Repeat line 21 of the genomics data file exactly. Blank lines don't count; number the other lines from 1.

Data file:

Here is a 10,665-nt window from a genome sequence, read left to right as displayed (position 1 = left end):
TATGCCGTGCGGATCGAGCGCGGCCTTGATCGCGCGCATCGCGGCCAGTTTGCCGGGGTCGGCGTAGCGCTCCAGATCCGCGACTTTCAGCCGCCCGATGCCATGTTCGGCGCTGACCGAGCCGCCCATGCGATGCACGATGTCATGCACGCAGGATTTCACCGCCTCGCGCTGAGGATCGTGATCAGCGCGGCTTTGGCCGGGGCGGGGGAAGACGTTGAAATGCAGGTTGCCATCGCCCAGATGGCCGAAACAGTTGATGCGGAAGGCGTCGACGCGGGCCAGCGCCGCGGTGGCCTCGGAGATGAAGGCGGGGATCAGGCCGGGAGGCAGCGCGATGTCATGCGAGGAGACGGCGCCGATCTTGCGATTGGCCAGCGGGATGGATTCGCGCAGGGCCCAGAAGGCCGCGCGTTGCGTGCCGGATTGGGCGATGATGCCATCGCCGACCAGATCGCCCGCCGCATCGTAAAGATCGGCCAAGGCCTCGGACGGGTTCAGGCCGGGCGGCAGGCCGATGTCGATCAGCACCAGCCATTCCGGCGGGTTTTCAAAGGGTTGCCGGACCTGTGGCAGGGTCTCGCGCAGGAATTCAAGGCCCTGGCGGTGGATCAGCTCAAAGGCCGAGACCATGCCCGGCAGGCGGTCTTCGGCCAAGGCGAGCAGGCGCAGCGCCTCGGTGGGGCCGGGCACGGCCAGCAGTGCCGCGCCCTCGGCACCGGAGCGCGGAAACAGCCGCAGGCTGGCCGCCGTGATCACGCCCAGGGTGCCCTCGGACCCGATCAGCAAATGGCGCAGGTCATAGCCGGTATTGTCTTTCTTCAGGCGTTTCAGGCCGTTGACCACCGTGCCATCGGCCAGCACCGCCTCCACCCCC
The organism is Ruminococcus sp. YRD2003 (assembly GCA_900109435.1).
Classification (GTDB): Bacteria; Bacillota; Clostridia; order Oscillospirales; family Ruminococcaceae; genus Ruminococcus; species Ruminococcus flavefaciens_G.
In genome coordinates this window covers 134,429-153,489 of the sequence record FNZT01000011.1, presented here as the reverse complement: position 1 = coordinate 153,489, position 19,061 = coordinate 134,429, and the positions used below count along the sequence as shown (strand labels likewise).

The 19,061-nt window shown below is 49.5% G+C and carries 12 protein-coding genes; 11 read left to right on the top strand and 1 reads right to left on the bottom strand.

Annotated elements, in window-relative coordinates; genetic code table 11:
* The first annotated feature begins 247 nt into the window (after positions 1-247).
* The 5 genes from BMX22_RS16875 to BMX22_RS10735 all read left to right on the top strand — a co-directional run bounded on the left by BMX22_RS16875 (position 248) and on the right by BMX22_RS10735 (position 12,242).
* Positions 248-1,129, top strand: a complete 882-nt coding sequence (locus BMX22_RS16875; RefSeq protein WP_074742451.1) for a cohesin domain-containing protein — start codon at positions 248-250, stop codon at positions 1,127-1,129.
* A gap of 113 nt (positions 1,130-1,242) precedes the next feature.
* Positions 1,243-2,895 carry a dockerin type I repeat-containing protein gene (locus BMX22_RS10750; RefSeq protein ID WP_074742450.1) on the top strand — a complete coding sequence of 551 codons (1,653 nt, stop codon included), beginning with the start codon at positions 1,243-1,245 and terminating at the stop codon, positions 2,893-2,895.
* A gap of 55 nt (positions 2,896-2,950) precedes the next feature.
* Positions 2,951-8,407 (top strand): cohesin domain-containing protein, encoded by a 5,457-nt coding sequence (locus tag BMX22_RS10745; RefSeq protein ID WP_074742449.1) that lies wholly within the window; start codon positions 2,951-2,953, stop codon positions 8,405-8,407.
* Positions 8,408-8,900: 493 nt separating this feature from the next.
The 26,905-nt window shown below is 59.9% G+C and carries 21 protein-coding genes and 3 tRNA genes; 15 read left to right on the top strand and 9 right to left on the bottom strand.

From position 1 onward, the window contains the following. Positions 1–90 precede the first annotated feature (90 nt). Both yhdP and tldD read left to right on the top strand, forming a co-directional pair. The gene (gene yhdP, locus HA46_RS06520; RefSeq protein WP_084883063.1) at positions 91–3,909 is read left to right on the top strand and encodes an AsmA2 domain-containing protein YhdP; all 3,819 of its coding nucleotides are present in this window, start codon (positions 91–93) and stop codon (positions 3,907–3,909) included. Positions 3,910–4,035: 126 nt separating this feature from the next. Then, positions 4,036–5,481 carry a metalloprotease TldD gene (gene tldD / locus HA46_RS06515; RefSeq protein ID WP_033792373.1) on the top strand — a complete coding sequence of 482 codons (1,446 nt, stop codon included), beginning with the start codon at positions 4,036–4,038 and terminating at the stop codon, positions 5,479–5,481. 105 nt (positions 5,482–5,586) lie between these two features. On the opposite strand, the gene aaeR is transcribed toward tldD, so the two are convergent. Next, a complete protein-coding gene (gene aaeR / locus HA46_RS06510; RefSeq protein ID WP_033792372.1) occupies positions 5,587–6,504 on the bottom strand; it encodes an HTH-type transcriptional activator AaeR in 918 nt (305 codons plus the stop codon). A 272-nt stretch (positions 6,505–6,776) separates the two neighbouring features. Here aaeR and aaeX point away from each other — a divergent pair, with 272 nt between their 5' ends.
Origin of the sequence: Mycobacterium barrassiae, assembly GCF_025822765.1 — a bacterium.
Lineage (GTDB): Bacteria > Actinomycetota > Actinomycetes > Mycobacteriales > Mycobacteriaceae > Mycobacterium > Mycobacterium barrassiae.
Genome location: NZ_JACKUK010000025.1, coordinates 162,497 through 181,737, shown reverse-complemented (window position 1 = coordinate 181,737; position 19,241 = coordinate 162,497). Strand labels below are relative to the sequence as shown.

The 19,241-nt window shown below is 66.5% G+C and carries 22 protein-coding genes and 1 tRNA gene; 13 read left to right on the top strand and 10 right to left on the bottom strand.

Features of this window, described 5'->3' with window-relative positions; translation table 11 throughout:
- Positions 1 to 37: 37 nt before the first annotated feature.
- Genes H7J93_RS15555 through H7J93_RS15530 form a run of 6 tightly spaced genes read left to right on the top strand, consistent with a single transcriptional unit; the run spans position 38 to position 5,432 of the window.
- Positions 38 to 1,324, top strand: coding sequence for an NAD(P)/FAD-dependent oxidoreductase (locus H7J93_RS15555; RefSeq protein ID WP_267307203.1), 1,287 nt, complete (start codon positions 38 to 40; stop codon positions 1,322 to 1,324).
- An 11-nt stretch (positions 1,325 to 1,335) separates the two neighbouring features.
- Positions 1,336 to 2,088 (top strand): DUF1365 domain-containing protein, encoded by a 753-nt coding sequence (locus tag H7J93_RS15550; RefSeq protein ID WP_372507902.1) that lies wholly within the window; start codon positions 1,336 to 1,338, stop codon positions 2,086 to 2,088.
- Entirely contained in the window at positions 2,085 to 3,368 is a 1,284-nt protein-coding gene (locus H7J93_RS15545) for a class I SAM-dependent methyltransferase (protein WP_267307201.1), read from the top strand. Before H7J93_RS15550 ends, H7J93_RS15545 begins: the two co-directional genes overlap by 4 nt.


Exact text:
The 19,241-nt window shown below is 66.5% G+C and carries 22 protein-coding genes and 1 tRNA gene; 13 read left to right on the top strand and 10 right to left on the bottom strand.